Conclusions The present study expands the phenotypical spectrum of STIM1-related tubular aggregate myopathy. STIM1 should therefore be considered for patients with tubular aggregate myopathies involving either muscle weakness or myalgia as the first and predominant clinical sign.
Full-text · Article · Oct 2014 · Journal of Medical Genetics
[Show abstract][Hide abstract] ABSTRACT: Dystroglycan is a transmembrane glycoprotein whose interactions with the extracellular matrix (ECM) are necessary for normal muscle and brain development, and disruptions of its function lead to dystroglycanopathies, a group of congenital muscular dystrophies showing extreme genetic and clinical heterogeneity. Specific glycans bound to the extracellular portion dystroglycan, α-dystroglycan, mediate ECM interactions and most known dystroglycanopathy genes encode glycosyltransferases involved in glycan synthesis. POMK, which was found mutated in one severe dystroglycanopathy case, is instead involved in a glycan phosphorylation reaction critical for ECM binding, but little is known about the clinical presentation of POMK mutations or of the function of this protein in the muscle. Here we describe two families carrying different truncating alleles, both removing the kinase domain in POMK, with different clinical manifestations ranging from Walker Warburg Syndrome, the most severe form of dystroglycanopathy, to limb-girdle muscular dystrophy with cognitive defects. We explored POMK expression in fetal and adult human muscle and identified widespread expression primarily during fetal development in myocytes and interstitial cells suggesting a role for this protein during early muscle differentiation. Analysis loss of function in the zebrafish embryo and larva showed that pomk function is necessary for normal muscle development, leading to locomotor dysfuction in the embryo and signs of muscular dystrophy in the larva. In summary, we defined diverse clinical presentations following POMK mutations and showed that this gene is necessary for early muscle development.
Full-text · Article · Jun 2014 · Human Molecular Genetics
[Show abstract][Hide abstract] ABSTRACT: The Sgcb-null mouse, with knocked-down β-sarcoglycan, develops severe muscular dystrophy as in type 2E human limb girdle muscular dystrophy. The mdx mouse, lacking dystrophin, is the most used model for Duchenne muscular dystrophy (DMD). Unlike DMD, the mdx mouse has mild clinical features and shows little fibrosis in limb muscles. To characterize ECM protein deposition and the progression of muscle fibrosis, we evaluated protein and transcript levels of collagens I, III and VI, decorin, and TGF-β1, in quadriceps and diaphragm, at 2, 4, 8, 12, 26, and 52 weeks in Sgcb-null mice, and protein levels at 12, 26, and 52 weeks in mdx mice. In Sgcb-null mice, severe morphological disruption was present from 4 weeks in both quadriceps and diaphragm, and included conspicuous deposition of extracellular matrix components. Histopathological features of Sgcb-null mouse muscles were similar to those of age-matched mdx muscles at all ages examined, but, in the Sgcb-null mouse, the extent of connective tissue deposition was generally greater than mdx. Furthermore, in the Sgcb-null mouse, the amount of all three collagen isoforms increased steadily, while, in the mdx, they remained stable. We also found that, at 12 weeks, macrophages were significantly more numerous in mildly inflamed areas of Sgcb-null quadriceps compared to mdx quadriceps (but not in highly inflamed regions), while, in the diaphragm, macrophages did not differ significantly between the two models, in either region. Osteopontin mRNA was also significantly greater at 12 weeks in laser-dissected highly inflamed areas of the Sgcb-null quadriceps compared to the mdx quadriceps. TGF-β1 was present in areas of degeneration-regeneration, but levels were highly variable and in general did not differ significantly between the two models and controls. The roles of the various subtypes of macrophages in muscle repair and fibrosis in the two models require further study. The Sgcb-null mouse, which develops early fibrosis in limb muscles, appears more promising than the mdx mouse for probing pathogenetic mechanisms of muscle fibrosis and for developing anti-fibrotic treatments. Highlights • The Sgcb-null mouse develops severe muscular dystrophy, the mdx mouse does not.• Fibrosis developed earlier in Sgcb-null quadriceps and diaphragm than mdx.• Macrophages were commoner in mildly inflamed parts of Sgcb-null quadriceps than mdx.• The Sgcb-null model appears more useful than mdx for studying fibrotic mechanisms.• The Sgcb-null model also appears more useful for developing anti-fibrotic treatments.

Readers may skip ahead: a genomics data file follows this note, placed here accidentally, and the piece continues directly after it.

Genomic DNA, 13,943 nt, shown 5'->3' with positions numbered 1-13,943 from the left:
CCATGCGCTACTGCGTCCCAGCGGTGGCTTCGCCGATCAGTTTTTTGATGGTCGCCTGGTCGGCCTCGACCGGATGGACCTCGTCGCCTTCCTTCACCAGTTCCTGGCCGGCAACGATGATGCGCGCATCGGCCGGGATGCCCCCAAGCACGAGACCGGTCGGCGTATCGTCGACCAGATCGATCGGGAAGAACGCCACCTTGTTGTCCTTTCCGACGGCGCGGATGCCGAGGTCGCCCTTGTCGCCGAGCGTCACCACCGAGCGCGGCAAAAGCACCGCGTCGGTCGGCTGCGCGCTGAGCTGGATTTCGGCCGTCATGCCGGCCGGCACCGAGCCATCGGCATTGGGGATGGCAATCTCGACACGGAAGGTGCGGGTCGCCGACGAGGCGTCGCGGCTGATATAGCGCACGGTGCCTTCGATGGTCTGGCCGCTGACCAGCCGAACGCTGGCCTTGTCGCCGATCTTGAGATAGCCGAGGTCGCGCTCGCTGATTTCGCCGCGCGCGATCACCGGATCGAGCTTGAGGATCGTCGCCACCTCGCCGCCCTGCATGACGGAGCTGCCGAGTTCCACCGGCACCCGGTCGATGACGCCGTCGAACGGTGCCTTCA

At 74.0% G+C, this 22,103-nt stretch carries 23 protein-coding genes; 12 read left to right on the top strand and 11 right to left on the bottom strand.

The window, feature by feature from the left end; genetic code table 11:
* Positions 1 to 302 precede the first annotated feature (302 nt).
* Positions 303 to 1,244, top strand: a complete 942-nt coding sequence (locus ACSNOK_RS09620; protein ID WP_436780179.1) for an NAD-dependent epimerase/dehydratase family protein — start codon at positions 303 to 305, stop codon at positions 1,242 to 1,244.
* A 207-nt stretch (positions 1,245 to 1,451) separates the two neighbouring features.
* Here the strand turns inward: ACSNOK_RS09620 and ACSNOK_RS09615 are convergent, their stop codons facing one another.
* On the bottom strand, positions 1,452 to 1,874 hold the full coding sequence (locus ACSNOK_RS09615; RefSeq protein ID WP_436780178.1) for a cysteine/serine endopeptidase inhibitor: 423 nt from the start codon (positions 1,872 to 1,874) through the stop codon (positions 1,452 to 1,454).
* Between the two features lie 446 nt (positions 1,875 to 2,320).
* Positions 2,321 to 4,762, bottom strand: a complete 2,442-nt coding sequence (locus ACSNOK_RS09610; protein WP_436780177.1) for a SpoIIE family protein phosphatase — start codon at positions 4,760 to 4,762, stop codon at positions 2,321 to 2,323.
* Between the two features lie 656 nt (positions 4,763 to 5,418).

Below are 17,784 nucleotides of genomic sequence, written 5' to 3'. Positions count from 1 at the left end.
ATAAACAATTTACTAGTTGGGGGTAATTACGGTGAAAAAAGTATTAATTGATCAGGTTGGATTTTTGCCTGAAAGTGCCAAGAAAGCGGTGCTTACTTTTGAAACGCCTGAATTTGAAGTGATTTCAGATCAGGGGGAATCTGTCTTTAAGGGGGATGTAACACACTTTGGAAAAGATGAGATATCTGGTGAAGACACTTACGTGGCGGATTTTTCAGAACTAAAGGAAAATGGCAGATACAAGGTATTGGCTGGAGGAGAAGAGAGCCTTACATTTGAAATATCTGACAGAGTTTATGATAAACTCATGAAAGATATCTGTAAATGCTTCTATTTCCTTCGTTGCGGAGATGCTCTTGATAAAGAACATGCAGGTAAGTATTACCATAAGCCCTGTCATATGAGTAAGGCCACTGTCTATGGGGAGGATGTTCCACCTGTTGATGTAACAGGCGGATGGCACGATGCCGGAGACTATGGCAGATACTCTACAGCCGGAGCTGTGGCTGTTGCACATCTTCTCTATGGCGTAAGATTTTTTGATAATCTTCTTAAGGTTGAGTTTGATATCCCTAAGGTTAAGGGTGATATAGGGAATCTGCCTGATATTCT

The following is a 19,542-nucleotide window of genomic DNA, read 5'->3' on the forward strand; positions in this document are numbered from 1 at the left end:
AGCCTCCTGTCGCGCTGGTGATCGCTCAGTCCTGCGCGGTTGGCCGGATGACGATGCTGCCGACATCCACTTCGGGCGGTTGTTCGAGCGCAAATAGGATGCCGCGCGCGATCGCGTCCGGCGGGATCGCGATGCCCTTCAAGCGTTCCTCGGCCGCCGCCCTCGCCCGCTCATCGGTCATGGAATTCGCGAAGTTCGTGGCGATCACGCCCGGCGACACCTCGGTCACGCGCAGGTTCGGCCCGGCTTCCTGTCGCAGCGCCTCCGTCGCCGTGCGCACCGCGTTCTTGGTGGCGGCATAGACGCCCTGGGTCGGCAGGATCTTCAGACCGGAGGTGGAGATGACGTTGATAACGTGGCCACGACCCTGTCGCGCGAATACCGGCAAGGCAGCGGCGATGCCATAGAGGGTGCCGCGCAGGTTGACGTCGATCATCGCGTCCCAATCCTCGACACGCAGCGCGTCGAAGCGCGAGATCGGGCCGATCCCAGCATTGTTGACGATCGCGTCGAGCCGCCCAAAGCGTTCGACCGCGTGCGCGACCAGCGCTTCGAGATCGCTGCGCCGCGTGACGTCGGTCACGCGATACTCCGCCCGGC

No preview · Article · Apr 2014 · Cell and Tissue Research
[Show abstract][Hide abstract] ABSTRACT: The adult-onset form of Pompe disease had a wide clinical spectrum, ranging from asymptomatic patients with increased CK to muscle cramps and pain syndrome or rigid-spine syndrome. In addition clinical severity and disease progression are greatly variable. We report on a family with 3 siblings characterized by an unusual adult-onset Pompe disease including dysphagia and weakness of tongue, axial and limb-girdle muscles, in association with atypical globular inclusions in muscle fibres. Our study confirms the great clinical and histological variability of adult-onset Pompe disease and further supports the need of careful evaluation of bulbar function in patients affected by this pathology.
Full-text · Article · Oct 2013 · Acta myologica: myopathies and cardiomyopathies: official journal of the Mediterranean Society of Myology / edited by the Gaetano Conte Academy for the study of striated muscle diseases